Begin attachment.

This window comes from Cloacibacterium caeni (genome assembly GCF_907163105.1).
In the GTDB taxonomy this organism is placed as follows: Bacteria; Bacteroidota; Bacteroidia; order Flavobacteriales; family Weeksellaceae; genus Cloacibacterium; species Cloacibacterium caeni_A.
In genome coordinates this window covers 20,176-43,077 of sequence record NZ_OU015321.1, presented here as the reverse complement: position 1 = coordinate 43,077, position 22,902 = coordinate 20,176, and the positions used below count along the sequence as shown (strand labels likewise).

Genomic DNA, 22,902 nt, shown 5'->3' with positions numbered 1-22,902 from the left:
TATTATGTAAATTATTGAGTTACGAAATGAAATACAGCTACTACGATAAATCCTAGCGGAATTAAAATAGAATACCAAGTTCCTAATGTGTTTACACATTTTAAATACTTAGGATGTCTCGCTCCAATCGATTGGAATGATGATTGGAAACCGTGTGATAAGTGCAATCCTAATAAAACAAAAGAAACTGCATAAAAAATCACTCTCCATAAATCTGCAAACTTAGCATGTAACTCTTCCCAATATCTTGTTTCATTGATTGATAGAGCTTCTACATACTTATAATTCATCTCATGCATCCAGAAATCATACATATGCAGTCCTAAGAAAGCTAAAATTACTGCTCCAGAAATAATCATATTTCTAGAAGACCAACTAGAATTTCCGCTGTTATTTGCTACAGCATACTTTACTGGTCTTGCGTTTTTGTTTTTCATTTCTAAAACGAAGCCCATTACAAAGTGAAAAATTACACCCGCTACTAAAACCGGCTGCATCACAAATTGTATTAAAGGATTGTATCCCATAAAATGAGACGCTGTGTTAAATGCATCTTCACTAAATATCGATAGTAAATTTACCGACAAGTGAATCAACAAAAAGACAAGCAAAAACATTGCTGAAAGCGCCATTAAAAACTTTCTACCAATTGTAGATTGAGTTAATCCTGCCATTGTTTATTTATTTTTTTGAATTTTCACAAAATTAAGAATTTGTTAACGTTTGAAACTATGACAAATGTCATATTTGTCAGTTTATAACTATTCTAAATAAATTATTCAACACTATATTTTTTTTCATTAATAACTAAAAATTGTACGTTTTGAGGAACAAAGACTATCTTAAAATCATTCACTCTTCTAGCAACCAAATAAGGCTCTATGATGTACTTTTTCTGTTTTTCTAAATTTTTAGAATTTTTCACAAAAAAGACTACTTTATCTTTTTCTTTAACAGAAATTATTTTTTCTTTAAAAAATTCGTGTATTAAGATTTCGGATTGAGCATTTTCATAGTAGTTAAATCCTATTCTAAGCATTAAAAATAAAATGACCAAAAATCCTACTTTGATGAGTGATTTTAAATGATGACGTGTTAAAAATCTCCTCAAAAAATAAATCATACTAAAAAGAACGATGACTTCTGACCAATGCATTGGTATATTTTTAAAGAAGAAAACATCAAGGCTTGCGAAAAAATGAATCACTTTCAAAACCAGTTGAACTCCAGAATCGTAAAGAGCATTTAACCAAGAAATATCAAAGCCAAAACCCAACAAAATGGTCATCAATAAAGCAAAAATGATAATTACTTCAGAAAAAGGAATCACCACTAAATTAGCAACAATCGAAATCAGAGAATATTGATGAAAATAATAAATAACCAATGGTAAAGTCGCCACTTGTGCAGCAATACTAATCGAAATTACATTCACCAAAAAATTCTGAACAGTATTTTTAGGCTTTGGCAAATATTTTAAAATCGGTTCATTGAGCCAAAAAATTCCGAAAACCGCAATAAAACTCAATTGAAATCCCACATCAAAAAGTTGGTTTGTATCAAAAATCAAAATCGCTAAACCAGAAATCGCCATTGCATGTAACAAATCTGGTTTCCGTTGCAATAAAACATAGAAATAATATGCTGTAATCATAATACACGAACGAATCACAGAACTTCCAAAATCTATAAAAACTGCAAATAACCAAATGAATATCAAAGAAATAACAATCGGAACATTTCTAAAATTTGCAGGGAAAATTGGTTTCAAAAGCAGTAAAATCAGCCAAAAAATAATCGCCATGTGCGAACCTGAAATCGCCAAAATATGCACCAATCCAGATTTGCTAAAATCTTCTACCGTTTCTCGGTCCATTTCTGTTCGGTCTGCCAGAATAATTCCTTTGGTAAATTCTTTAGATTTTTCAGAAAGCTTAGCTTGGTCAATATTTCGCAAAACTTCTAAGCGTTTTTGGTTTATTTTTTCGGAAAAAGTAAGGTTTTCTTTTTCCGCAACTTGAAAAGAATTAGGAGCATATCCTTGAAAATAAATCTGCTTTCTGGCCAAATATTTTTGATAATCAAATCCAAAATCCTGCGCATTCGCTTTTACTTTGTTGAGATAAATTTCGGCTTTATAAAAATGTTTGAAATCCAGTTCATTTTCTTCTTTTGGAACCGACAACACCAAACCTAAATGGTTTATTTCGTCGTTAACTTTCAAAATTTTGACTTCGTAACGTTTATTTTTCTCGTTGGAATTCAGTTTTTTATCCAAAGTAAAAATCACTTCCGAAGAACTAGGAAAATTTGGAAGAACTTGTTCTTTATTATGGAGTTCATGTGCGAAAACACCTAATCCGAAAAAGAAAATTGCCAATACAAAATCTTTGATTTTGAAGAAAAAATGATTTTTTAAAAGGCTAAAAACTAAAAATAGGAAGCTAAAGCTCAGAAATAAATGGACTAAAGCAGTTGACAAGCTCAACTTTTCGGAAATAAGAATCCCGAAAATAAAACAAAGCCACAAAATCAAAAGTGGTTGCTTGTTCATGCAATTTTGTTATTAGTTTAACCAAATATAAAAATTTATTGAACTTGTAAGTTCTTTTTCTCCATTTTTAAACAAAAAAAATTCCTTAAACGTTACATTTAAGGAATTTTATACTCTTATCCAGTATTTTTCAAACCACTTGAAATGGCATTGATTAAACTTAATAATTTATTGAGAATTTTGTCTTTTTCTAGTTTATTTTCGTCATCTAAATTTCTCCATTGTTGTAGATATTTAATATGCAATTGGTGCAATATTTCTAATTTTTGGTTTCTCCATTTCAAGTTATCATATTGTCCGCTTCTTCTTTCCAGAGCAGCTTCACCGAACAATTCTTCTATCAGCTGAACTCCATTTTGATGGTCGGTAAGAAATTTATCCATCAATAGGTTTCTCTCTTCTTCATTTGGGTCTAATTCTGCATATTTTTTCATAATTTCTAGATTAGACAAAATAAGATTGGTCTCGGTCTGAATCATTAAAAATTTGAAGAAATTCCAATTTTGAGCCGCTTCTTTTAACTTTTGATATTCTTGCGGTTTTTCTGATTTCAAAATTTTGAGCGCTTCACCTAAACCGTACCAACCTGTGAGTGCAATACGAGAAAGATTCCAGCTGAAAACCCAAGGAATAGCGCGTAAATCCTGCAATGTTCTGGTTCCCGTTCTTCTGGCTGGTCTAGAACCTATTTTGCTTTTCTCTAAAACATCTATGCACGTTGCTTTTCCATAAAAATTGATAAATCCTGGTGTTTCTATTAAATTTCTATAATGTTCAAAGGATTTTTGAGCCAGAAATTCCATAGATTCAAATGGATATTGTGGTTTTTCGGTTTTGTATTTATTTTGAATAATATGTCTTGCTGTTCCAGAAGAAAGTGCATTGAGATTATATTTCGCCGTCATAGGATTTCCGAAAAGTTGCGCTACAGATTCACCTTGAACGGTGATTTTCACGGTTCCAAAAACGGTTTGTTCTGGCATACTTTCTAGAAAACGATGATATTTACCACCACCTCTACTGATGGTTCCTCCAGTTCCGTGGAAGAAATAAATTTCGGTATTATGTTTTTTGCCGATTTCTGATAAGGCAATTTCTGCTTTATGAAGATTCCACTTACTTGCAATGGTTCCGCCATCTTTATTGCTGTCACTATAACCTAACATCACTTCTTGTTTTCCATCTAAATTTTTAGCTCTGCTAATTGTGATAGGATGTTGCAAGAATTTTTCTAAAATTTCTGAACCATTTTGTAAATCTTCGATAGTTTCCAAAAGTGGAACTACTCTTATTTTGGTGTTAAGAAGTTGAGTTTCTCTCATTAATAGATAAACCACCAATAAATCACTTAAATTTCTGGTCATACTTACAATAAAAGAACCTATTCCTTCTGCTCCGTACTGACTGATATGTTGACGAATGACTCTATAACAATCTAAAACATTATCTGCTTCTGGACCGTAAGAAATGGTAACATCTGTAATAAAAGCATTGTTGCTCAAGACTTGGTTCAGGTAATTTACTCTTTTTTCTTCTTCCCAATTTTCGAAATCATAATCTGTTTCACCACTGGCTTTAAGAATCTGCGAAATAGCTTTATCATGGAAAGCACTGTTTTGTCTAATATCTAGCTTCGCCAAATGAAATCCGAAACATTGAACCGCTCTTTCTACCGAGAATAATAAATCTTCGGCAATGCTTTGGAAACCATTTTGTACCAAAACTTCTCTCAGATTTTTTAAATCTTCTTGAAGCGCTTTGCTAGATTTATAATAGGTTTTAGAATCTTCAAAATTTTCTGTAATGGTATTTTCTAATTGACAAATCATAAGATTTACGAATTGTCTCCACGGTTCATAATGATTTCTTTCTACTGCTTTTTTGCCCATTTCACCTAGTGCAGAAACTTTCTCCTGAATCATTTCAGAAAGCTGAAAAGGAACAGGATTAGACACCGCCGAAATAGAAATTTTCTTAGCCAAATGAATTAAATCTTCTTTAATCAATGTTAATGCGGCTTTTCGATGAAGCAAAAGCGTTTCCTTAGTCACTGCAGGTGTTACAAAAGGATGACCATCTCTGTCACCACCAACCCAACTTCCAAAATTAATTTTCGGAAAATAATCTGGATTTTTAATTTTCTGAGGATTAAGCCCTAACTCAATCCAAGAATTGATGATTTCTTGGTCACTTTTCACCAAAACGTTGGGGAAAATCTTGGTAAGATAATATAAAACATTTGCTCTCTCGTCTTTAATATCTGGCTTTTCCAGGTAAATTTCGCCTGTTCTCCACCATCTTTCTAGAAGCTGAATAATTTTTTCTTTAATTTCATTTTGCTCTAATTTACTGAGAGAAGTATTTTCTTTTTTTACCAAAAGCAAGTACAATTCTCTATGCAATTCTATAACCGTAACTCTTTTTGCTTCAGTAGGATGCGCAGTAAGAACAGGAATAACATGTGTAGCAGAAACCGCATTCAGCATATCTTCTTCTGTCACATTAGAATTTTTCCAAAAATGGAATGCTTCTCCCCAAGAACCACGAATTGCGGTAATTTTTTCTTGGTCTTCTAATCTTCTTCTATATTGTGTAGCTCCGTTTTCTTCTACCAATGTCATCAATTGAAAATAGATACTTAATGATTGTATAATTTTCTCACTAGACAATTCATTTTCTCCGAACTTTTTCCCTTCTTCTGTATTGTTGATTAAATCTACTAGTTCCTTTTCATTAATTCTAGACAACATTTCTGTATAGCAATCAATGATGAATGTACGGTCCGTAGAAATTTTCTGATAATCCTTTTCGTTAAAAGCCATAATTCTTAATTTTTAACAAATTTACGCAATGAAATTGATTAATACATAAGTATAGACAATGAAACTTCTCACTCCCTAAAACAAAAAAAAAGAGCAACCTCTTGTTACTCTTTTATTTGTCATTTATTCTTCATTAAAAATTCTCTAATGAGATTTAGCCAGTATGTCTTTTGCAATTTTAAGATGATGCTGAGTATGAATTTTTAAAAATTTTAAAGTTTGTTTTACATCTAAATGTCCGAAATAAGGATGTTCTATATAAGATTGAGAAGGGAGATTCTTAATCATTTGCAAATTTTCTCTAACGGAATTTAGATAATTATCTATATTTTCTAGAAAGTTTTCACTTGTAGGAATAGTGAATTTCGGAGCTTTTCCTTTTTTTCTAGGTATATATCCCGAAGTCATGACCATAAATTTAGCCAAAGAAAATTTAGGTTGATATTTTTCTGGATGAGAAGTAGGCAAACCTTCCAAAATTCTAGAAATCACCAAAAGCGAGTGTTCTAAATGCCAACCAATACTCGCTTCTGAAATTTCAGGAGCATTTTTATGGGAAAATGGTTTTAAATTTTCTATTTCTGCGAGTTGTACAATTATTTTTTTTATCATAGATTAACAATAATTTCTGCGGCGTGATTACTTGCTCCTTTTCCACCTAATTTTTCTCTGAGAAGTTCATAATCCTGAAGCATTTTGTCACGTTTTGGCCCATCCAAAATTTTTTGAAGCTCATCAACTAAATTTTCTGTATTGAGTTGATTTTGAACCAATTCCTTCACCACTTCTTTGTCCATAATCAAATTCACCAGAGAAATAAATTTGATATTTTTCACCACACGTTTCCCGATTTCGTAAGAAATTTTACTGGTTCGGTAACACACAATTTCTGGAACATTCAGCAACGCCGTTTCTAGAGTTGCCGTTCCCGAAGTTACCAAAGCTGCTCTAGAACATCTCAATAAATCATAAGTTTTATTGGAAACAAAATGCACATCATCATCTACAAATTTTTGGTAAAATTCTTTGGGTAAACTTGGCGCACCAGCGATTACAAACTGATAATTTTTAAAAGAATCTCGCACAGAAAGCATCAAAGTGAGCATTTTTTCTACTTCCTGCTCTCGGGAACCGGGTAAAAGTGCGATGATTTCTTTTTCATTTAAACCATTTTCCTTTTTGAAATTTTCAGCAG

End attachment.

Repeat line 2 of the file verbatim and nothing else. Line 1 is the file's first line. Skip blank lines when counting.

In the GTDB taxonomy this organism is placed as follows: Bacteria; Bacteroidota; Bacteroidia; order Flavobacteriales; family Weeksellaceae; genus Cloacibacterium; species Cloacibacterium caeni_A.